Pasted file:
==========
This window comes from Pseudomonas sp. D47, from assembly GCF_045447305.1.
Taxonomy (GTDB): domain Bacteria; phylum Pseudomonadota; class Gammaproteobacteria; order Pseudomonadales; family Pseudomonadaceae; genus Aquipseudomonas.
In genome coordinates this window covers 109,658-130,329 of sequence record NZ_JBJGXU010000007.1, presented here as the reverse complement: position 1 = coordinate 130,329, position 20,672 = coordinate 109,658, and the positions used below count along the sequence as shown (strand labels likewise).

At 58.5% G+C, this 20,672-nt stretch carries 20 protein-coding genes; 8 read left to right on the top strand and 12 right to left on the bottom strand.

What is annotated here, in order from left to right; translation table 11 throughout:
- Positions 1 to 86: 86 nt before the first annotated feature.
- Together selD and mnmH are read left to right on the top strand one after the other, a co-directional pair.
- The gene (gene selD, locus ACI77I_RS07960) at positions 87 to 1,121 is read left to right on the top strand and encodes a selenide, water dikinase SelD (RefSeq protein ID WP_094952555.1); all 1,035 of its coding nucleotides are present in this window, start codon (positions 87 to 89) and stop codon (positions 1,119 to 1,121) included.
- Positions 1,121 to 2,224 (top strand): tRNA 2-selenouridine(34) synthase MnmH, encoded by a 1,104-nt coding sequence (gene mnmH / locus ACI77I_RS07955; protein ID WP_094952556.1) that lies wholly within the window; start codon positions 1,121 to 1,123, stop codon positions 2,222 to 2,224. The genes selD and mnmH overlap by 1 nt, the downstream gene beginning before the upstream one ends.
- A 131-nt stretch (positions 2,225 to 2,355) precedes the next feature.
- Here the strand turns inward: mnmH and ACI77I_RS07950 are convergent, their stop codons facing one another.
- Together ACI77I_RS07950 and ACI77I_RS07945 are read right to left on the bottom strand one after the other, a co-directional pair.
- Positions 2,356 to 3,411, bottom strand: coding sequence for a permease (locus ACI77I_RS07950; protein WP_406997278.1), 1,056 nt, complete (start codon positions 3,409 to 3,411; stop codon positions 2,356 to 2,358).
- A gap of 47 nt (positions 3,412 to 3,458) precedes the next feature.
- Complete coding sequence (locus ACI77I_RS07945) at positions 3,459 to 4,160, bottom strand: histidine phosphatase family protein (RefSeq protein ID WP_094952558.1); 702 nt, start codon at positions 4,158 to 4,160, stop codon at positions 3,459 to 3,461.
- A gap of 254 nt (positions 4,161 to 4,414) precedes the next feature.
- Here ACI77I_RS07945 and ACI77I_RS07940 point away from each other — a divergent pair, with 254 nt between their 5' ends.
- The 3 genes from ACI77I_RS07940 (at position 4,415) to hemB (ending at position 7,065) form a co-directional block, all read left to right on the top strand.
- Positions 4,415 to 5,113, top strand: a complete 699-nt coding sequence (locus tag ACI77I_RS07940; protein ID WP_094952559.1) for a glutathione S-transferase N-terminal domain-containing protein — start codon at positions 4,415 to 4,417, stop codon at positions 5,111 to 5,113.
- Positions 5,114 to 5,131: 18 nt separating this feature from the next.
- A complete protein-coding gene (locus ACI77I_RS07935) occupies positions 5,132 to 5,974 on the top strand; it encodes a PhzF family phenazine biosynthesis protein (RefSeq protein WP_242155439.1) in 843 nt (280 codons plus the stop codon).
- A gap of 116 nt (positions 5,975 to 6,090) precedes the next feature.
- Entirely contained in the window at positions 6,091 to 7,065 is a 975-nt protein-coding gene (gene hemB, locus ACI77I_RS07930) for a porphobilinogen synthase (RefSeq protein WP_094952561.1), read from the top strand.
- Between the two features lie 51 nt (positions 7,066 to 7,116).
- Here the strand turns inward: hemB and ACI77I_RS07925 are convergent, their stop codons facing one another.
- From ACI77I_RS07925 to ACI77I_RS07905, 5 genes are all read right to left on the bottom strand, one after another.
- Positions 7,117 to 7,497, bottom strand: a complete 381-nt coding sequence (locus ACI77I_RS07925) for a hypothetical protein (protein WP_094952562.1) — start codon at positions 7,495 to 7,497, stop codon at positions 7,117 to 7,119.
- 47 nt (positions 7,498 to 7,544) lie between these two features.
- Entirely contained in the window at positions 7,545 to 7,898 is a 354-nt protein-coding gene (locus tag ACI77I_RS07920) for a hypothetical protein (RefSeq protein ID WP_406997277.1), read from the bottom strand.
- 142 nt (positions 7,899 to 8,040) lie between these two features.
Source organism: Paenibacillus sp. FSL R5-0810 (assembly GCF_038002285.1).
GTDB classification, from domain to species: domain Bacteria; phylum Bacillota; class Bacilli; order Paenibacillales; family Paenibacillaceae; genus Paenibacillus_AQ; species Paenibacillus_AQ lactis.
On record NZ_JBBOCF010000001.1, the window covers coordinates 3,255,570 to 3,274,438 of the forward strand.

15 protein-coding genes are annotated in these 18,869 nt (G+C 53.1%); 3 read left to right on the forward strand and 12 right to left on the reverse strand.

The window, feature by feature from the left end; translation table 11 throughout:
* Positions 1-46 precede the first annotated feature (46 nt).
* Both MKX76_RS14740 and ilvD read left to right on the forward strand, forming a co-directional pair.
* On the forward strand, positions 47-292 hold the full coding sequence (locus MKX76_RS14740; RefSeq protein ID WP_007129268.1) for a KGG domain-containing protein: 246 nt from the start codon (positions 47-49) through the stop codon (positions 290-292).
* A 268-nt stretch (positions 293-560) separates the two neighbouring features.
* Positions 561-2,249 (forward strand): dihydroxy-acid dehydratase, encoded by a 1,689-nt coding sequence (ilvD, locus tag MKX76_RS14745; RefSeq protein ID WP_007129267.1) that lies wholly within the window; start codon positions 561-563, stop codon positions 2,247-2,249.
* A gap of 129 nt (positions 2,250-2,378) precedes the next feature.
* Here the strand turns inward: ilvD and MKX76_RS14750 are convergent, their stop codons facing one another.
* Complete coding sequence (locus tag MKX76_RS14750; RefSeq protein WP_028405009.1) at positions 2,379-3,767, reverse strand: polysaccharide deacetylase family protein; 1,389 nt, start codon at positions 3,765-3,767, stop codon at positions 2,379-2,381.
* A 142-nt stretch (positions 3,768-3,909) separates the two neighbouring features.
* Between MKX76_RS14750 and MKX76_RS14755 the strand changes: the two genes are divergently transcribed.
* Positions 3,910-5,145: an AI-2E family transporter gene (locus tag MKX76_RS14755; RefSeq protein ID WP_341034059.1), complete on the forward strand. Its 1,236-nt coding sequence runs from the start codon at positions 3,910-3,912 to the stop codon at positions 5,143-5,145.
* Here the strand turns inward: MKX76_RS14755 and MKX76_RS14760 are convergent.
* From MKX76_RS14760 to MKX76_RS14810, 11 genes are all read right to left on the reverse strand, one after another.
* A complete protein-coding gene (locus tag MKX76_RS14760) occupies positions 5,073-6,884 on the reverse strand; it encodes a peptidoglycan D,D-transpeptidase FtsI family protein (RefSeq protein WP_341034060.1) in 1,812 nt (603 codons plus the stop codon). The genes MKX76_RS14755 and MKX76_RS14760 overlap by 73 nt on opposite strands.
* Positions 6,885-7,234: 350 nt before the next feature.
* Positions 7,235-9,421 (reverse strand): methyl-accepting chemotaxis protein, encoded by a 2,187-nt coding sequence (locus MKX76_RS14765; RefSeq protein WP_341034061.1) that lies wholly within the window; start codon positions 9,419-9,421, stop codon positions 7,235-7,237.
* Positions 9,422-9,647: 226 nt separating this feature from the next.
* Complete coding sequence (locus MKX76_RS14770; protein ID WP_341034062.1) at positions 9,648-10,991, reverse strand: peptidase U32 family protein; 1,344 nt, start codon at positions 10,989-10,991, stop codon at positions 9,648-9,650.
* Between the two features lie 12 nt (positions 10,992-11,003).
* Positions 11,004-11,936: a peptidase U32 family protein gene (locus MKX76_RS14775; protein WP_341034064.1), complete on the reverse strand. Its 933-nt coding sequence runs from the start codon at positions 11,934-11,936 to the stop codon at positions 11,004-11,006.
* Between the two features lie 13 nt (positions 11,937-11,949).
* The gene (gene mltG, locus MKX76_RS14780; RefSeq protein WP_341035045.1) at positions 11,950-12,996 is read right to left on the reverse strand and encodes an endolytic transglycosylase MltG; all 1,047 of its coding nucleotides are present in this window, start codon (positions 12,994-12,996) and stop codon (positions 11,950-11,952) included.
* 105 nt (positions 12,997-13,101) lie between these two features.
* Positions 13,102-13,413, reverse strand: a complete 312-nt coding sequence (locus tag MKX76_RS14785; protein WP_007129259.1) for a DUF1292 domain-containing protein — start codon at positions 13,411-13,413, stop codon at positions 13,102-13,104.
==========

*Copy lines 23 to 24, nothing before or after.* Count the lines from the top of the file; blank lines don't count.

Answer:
- Entirely contained in the window at positions 6,091 to 7,065 is a 975-nt protein-coding gene (gene hemB, locus ACI77I_RS07930) for a porphobilinogen synthase (RefSeq protein WP_094952561.1), read from the top strand.
- Between the two features lie 51 nt (positions 7,066 to 7,116).